In One Ear, Out the Other

Propaganda and recycling—a great combination for Sinclair

In the last frantic month of the presidential campaign, the GOP has finally caught on to recycling—even while it continues to spew irritants at us through its monopoly enterprises.

Call this episode an example of swing-state Swift-boat economics—recycling as only the GOP would do it: The Sinclair Broadcast Group, a GOP sugar daddy and the prime producer of its own Swift boat swill (last week's Stolen Honor pseudo-show), is also raking in revenue from other Swift boat propagandists.

It's a good way for Sinclair to recoup some of the money it lost for pre-empting prime time last Friday to sprinkle its own fairy dust on cathodized Americans.

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And this set-up just keeps recycling wads of money from one anti-Kerry operation to another, paying for hit pieces every time the cash lands on someone's desk.

Sinclair's station in Pensacola, Florida, WEAR-TV, raked in a cool $142,111.50 on October 19 for airing anti-Kerry ads placed by the Swift Boat Vets for Truth, according to Federal Election Commission records of Section 527 "electioneering" committees. This specific 105-page report, covering only the week of October 15-21, shows that the Swift Boat Vets took in $3.8 million, mostly from millionaires, and spent $3.4 million on propaganda campaigns. Do we even have to point out how insane this spending is? (Yes, pro-Kerry forces do the same thing.)

Back to Sinclair: On the same day, October 19, the huge pro-Bush chain, the nation's largest single cluster of TV stations, also scored $4,471 through WTWC-TV in Tallahassee, Florida, from the Swift Boat Vets.

And in the other major battleground state, Ohio, Sinclair's WSYX-TV, in Columbus, hauled in $59,925. On October 20.

Keep in mind that we're talking about only one campaign committee giving money to one media conglomerate in one short period of time. And whatever cash Sinclair might take in from anti-Bush committees is just so much gravy.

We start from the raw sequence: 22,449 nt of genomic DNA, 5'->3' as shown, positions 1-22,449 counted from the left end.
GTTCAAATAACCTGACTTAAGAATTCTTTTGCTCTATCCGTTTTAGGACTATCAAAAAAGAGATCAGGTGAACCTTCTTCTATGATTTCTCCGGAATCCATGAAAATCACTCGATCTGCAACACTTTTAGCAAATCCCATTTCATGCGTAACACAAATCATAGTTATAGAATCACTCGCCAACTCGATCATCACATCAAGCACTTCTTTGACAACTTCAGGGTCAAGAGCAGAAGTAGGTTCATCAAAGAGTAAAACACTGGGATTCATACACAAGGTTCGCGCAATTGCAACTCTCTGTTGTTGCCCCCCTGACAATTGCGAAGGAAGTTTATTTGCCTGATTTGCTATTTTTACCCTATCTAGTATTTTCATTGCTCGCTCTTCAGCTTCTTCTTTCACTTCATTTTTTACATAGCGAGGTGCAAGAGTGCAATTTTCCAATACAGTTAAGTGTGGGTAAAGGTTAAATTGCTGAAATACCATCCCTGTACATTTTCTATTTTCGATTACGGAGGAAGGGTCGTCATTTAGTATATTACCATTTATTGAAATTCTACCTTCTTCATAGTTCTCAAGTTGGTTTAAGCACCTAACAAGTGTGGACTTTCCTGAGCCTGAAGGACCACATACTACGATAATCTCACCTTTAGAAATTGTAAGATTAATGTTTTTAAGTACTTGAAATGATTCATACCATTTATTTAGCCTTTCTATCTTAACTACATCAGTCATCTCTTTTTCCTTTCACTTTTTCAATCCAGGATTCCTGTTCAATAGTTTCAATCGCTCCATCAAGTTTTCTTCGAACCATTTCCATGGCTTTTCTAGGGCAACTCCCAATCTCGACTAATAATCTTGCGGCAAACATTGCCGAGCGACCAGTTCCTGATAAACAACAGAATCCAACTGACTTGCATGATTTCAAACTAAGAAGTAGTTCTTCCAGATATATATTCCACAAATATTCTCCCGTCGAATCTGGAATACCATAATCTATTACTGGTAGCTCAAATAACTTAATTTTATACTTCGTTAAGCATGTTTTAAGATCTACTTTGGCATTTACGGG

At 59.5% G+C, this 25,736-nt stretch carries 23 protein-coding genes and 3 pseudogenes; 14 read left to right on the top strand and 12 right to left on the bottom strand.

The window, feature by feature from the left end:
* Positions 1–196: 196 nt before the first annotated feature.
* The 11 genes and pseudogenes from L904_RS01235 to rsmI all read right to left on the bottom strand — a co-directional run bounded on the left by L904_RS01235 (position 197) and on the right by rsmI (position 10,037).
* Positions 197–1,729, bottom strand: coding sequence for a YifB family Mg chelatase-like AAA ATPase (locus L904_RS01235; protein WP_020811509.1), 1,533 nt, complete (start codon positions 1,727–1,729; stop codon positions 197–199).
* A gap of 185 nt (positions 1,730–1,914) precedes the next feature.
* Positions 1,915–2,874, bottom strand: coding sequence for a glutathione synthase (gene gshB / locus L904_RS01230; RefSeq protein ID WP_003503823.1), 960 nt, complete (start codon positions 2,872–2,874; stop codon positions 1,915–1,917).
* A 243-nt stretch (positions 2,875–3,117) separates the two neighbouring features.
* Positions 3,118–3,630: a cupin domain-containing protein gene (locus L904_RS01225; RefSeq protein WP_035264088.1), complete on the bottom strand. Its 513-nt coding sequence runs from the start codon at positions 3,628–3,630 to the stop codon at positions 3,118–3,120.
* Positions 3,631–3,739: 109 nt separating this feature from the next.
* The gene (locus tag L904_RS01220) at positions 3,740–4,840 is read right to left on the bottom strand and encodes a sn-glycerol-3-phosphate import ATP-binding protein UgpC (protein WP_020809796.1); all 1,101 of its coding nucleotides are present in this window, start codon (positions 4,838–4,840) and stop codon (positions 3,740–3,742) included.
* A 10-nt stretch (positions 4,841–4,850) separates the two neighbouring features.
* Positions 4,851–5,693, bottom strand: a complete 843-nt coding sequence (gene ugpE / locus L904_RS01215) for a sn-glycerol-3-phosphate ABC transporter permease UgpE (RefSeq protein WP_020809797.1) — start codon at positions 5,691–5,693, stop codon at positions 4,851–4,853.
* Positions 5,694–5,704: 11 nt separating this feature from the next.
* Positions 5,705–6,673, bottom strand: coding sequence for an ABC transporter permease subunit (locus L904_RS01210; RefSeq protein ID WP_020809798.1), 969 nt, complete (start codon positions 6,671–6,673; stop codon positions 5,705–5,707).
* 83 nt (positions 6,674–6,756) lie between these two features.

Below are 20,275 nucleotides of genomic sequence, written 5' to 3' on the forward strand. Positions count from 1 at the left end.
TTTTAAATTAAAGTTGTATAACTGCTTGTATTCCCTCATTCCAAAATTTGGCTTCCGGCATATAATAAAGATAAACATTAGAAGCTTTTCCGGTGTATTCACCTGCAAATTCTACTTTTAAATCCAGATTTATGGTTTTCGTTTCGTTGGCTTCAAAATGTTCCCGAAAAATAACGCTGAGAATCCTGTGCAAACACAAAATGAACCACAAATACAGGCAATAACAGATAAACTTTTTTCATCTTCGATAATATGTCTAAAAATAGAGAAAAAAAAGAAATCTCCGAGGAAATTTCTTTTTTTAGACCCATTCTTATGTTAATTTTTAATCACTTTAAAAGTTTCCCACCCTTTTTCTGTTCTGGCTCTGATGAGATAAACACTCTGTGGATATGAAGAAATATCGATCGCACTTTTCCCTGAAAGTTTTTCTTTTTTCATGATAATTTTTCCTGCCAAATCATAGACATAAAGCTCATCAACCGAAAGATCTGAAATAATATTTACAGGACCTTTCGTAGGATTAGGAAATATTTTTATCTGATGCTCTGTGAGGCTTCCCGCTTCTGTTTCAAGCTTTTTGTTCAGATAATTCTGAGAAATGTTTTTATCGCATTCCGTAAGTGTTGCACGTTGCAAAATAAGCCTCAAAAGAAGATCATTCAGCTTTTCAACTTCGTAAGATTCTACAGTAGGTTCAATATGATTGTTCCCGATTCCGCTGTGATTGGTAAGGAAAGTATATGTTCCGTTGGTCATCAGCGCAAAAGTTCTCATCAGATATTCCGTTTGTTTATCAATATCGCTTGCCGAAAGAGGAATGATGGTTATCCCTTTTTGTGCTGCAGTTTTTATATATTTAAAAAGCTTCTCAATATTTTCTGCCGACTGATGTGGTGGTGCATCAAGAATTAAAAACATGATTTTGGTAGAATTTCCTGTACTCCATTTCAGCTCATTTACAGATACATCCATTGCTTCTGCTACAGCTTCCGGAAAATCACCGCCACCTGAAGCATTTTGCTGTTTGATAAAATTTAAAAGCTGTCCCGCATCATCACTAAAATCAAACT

For more information on the increasing corporatization of media outlets—electronic or otherwise—consult Columbia Journalism Review's Who Owns What.

One of the best watchdog orgs these days is Fairness & Accuracy in Reporting (FAIR), which recently reported on the flip side of the Sinclair sordidness: Viacom's refusal to air anti-Bush ads. Check out the story here, in which FAIR notes that Viacom czar Sumner Redstone announced support of Bush over Kerry, after which its networks, which include MTV and Comedy Central (it also owns CBS), rejected anti-Bush ads. FAIR adds:

The independent progressive group Compare Decide Vote produced an ad comparing the presidential candidates' policy positions on issues important to young people, which the group says was accepted for placement by MTV Network's Comedy Central. Two days later, the station rejected the ad, citing an MTV Networks policy against running advocacy ads (Washington Post, 10/13/04).

"The reason behind our policy distinction between issue-ads and political campaign ads is simply that across all our properties, we talk about these issues every day," explained a Viacom spokesperson (Media Daily News, 10/13/04).

That reasoning—that outside perspectives on important political issues are blocked because Viacom's own coverage of the issues is sufficient—is undermined by CBS's recent decision to hold until after the election a 60 Minutes story on forged documents that the Bush administration used to sell the Iraq war. The network said it "would be inappropriate to air the report so close to the presidential election." (See FAIR Action Alert, 9/28/04.)

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